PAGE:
27. What I have achieved by industry and practice, anyone else with tolerable natural gift and ability can also achieve.
28. Yoga practice can make us more and more sensitive to subtler and subtler sensations in the body. Paying attention to and staying with finer and finer sensations within the body is one of the surest ways to steady the wandering mind.
29. Basketball is an intricate, high-speed game filled with split-second, spontaneous decisions. But that spontaneity is possible only when everyone first engages in hours of highly repetitive and structured practice–perfecting their shooting, dribbling, and passing and running plays over and over again–and agrees to play a carefully defined role on the court. . . . spontaneity isn’t random.
30. There are two ways to do great mathematics. The first is to be smarter than everybody else. The second way is to be stupider than everybody else — but persistent.
31. Atheism leaves a man to sense, to philosophy, to natural piety, to laws, to reputation; all which may be guides to an outward moral virtue, though religion were not; but superstition dismounts all these, and erecteth an absolute monarchy in the minds of men. Therefore atheism did never perturb states; for it makes men wary of themselves, as looking no further: and we see the times inclined to atheism (as the time of Augustus Cæsar) were civil times. But superstition hath been the confusion of many states, and bringeth in a new primum mobile, that ravisheth all the spheres of government. The master of superstition is the people; and in all superstition wise men follow fools; and arguments are fitted to practice, in a reversed order.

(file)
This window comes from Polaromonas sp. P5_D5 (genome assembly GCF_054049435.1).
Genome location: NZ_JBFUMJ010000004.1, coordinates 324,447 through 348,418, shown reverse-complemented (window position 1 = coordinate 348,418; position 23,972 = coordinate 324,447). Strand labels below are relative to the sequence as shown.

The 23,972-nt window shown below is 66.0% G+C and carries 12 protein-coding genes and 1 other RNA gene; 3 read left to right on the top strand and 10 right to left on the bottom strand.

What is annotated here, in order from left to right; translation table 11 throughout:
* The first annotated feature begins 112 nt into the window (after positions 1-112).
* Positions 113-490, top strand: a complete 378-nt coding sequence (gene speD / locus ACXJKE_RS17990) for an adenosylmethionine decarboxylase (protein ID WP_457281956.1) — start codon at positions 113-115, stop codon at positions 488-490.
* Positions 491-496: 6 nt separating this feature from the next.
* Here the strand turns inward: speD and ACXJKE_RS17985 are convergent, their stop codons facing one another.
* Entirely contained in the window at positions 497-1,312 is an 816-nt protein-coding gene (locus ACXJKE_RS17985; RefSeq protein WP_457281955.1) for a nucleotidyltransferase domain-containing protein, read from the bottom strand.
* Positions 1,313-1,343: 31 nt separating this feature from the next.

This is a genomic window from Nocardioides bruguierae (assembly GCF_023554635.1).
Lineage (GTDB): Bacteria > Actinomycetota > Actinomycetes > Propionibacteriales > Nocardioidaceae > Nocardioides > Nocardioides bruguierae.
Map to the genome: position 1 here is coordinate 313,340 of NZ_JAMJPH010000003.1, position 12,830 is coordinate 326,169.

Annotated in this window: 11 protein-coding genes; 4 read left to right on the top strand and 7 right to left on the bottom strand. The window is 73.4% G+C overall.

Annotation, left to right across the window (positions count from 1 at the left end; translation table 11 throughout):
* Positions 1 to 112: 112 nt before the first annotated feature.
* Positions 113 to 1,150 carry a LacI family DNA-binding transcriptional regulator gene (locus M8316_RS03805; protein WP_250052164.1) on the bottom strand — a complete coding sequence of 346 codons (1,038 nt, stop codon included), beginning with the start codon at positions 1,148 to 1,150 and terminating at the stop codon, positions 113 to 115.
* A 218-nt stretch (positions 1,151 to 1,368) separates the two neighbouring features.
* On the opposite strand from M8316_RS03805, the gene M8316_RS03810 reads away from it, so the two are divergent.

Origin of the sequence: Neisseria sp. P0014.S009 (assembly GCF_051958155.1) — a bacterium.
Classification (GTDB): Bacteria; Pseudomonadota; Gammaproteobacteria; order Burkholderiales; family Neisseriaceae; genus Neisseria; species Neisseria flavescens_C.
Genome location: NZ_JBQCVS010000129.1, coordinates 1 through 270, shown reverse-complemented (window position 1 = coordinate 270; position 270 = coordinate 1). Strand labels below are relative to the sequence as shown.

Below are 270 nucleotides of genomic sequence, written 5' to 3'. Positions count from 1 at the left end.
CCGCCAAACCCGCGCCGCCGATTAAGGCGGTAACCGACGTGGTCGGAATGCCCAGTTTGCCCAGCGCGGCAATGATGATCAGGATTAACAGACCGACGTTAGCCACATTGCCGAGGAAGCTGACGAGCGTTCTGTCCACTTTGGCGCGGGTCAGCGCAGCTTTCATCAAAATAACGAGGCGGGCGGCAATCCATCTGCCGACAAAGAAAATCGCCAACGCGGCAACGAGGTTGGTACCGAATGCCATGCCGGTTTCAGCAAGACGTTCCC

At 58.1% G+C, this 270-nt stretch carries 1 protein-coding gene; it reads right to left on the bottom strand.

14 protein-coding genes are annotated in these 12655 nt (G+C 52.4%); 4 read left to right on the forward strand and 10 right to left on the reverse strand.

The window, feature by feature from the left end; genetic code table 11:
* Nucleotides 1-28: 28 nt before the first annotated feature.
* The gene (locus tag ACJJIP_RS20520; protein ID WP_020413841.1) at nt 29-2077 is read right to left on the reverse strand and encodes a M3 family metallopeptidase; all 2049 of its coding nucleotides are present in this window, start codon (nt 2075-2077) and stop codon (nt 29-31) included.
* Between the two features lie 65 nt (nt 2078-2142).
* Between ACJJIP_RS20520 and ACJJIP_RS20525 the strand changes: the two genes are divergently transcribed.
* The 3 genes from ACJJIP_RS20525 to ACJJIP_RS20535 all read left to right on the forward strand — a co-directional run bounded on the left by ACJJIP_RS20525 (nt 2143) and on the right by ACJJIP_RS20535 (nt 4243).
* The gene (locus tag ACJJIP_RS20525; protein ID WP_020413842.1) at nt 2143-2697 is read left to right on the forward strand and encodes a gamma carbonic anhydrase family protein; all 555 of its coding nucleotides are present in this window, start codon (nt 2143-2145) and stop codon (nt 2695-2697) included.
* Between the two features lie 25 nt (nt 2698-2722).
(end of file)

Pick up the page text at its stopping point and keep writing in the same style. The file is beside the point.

32. The practice of forgiveness is very much like the practice of meditation. You have to do it often and persist at it in order to be any good.
33. It is time to reverse this prejudice against conscious effort and to see the powers we gain through practice and discipline as eminently inspiring and even miraculous.
34. It helps to remember that our spiritual practice is not about accomplishing anything—not about winning or losing—but about ceasing to struggle and relaxing as it is.
35. Meditation practice is not about later, when you get it all together and you’re this person you really respect.
36. Creativity is the brain’s invisible muscle — that when used and excercised routinely — becomes better and stronger.
37. It is only by working the rituals, that any significant degree of understanding can develop. If you wait until you are positive you understand all aspects of the ceremony before beginning to work, you will never begin to work.
38. Smartass Disciple: Master, what did you do to earn wisdom ?